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Centre for Renovation of the 20th-Century Architectural Heritage
Brno, Czech Republic | 2014
Client: National Heritage Institute
Photographer: Filip Slapal, Alena Rezna
In 2009, on the unused grounds of Villa Stiassny, an intention to create the Centre for Renovation of the 20th Century Architectural Heritage emerged from the cooperation of the National Heritage Institute and the Faculty of Architecture in Brno. It is vital to add on a new building to the existing one so as to provide visitors the necessary room for exhibitions, lectures and conferences. Site Brno - Pis.rky, a slope above the Brno Exhibition Centre.
The property of Villa Stiassny,by the architect Ernst Wiesner, from the year 1929. In the upper part of the sloping land by Preslova Street, there is an apartment building and garages built in the 70ÅLs of the 20th-Century (architect Kamil Fuchs).
The building is designed as a simple succinct mass located lengthwise by Preslova street. It follows the adjacent existing building in its width as well as length. The compact structure is underlined by the solid concrete walls made from black concrete with large glass surface. The building also serves as the main entrance to the precincts from Preslova street and thanks to its look it evokes the impression of a gateway. The glass surface enables unlimited view of the entire Villa Stiassny premises from the interiors and, at the same time, it enables the view of the premises, through the object,from the street.
The compact structure is divided into two floors with entrances into both levels. The upper level is accessible from the street. One enters the gallery of a two-floor foyer where visitor information counter with books and a snack bar are located. On the lower level, accessible form the garden, there is a foyer with space for exhibitions and there is also a base for visitors located under the gallery.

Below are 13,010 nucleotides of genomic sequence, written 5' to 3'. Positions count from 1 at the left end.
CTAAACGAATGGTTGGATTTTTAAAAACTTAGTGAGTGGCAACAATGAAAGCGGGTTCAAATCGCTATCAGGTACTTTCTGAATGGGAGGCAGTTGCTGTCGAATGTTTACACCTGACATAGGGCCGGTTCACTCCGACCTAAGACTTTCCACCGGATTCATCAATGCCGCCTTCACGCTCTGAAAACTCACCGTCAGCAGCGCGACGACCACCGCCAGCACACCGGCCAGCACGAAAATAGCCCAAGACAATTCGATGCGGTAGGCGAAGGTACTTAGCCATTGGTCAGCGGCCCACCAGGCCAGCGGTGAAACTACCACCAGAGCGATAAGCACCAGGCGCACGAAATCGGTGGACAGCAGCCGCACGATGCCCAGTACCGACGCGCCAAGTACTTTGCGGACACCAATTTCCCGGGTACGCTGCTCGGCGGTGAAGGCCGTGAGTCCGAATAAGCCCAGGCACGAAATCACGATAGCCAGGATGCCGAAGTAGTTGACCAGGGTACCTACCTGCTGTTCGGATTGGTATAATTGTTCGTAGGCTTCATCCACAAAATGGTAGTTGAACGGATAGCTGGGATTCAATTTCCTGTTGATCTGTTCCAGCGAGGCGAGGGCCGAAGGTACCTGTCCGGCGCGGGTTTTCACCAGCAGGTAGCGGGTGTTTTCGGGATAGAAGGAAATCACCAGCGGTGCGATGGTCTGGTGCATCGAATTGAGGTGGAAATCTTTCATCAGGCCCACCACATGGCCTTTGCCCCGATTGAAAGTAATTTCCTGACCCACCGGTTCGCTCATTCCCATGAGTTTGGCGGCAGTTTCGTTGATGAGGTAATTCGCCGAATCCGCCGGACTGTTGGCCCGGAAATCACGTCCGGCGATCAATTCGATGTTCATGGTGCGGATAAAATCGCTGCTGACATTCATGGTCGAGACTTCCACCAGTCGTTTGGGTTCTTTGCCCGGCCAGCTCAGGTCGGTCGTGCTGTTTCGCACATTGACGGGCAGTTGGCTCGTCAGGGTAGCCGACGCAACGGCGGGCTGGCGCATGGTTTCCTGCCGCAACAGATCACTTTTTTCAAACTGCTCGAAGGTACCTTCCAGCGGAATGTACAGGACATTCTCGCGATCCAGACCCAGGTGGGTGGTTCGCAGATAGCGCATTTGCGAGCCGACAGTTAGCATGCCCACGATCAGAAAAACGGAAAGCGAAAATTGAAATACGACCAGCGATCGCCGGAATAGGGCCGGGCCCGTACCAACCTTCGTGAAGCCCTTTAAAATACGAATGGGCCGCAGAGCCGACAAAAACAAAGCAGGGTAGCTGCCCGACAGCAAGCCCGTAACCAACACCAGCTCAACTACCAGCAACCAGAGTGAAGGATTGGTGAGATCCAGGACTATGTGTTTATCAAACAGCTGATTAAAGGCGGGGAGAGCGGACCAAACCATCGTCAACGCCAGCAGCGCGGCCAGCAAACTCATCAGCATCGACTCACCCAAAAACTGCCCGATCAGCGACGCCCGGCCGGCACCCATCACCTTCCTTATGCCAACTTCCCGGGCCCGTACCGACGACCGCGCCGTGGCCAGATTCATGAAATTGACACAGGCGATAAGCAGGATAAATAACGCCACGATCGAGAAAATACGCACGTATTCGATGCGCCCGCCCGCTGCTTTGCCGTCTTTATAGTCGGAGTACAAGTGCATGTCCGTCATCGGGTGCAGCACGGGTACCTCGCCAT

From the foyer one enters the lecture hall followed by a hall and technical facilities base. Staircase and a lift connect the two levels of the foyer and continue up to the roof terrace which allows visitors to enjoy the spectacular view of Brno. The access into the complex premises is possible through the building itself or using the outside staircase located between the new and the existing building. The area between the buildings is connected
by a terrace raised slightly above the garden terrain.
Coloured black architectural concrete walls and self-evident steel-concrete pillars form the support structure. The garden-side facade which is open along its whole height is formed by a set of steel-concrete pillars in the shape of the letter X. These have a supporting and reinforcing function and at the same time they are a significant motif of the building, keeping visitors surprised either viewed from the garden or after entering the building from the street. The black shell of the building contrasts with its clear white interior floor, walls and staircase. The contrast is emphasized thanks to the “ordinary” poured concrete frontage as well as the perfect prefabricated white concrete stairs. The white interior is complemented with yellow embedded areas. The yellow outside blinds then play both the interior and exterior in colours as well as in the structure of light.
The concrete frontage of the building has internal insulation that also forms the inner white shell. The southern glass frontage enables some passive heat gains in winter and transient months. In summer, overheating of the interior is prevented thanks to the outside blinds. The green roof enhances the interior environment. In the surface of the roof there are air pumps to serve as both the heating and cooling of the building which overall meets the requirements of an energy-saving house.